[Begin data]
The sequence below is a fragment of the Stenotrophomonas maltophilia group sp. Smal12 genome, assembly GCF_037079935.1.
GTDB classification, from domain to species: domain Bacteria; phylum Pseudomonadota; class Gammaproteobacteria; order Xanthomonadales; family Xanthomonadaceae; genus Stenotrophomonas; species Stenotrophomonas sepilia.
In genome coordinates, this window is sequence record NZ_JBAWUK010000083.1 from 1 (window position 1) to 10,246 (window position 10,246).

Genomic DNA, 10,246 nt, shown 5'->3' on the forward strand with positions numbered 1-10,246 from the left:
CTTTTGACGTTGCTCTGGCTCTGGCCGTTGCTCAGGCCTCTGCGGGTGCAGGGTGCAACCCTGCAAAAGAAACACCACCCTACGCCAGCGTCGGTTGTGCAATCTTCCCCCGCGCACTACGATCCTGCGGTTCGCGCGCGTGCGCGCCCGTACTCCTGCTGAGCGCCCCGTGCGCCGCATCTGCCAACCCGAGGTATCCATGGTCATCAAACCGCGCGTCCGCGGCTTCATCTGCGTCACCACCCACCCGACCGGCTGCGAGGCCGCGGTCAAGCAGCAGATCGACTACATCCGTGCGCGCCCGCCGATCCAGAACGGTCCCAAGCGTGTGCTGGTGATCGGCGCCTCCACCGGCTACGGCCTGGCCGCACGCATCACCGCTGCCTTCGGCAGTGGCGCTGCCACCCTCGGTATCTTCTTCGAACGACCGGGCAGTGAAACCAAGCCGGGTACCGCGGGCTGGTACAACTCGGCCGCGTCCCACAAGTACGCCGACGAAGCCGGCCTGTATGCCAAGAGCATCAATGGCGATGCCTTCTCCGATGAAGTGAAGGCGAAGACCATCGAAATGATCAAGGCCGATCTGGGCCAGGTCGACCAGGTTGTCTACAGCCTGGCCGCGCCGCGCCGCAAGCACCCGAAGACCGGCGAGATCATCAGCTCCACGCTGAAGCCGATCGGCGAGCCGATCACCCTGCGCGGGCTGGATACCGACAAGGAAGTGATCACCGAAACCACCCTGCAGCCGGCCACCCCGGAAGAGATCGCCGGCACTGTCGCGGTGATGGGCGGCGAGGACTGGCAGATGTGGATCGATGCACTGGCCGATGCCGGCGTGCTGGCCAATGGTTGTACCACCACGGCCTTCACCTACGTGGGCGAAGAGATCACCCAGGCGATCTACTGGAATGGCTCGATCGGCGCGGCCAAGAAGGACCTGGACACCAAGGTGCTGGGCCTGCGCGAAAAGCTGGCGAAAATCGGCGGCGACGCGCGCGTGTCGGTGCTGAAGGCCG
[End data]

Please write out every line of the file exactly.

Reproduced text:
The sequence below is a fragment of the Stenotrophomonas maltophilia group sp. Smal12 genome, assembly GCF_037079935.1.
GTDB classification, from domain to species: domain Bacteria; phylum Pseudomonadota; class Gammaproteobacteria; order Xanthomonadales; family Xanthomonadaceae; genus Stenotrophomonas; species Stenotrophomonas sepilia.
In genome coordinates, this window is sequence record NZ_JBAWUK010000083.1 from 1 (window position 1) to 10,246 (window position 10,246).

Genomic DNA, 10,246 nt, shown 5'->3' on the forward strand with positions numbered 1-10,246 from the left:
CTTTTGACGTTGCTCTGGCTCTGGCCGTTGCTCAGGCCTCTGCGGGTGCAGGGTGCAACCCTGCAAAAGAAACACCACCCTACGCCAGCGTCGGTTGTGCAATCTTCCCCCGCGCACTACGATCCTGCGGTTCGCGCGCGTGCGCGCCCGTACTCCTGCTGAGCGCCCCGTGCGCCGCATCTGCCAACCCGAGGTATCCATGGTCATCAAACCGCGCGTCCGCGGCTTCATCTGCGTCACCACCCACCCGACCGGCTGCGAGGCCGCGGTCAAGCAGCAGATCGACTACATCCGTGCGCGCCCGCCGATCCAGAACGGTCCCAAGCGTGTGCTGGTGATCGGCGCCTCCACCGGCTACGGCCTGGCCGCACGCATCACCGCTGCCTTCGGCAGTGGCGCTGCCACCCTCGGTATCTTCTTCGAACGACCGGGCAGTGAAACCAAGCCGGGTACCGCGGGCTGGTACAACTCGGCCGCGTCCCACAAGTACGCCGACGAAGCCGGCCTGTATGCCAAGAGCATCAATGGCGATGCCTTCTCCGATGAAGTGAAGGCGAAGACCATCGAAATGATCAAGGCCGATCTGGGCCAGGTCGACCAGGTTGTCTACAGCCTGGCCGCGCCGCGCCGCAAGCACCCGAAGACCGGCGAGATCATCAGCTCCACGCTGAAGCCGATCGGCGAGCCGATCACCCTGCGCGGGCTGGATACCGACAAGGAAGTGATCACCGAAACCACCCTGCAGCCGGCCACCCCGGAAGAGATCGCCGGCACTGTCGCGGTGATGGGCGGCGAGGACTGGCAGATGTGGATCGATGCACTGGCCGATGCCGGCGTGCTGGCCAATGGTTGTACCACCACGGCCTTCACCTACGTGGGCGAAGAGATCACCCAGGCGATCTACTGGAATGGCTCGATCGGCGCGGCCAAGAAGGACCTGGACACCAAGGTGCTGGGCCTGCGCGAAAAGCTGGCGAAAATCGGCGGCGACGCGCGCGTGTCGGTGCTGAAGGCCG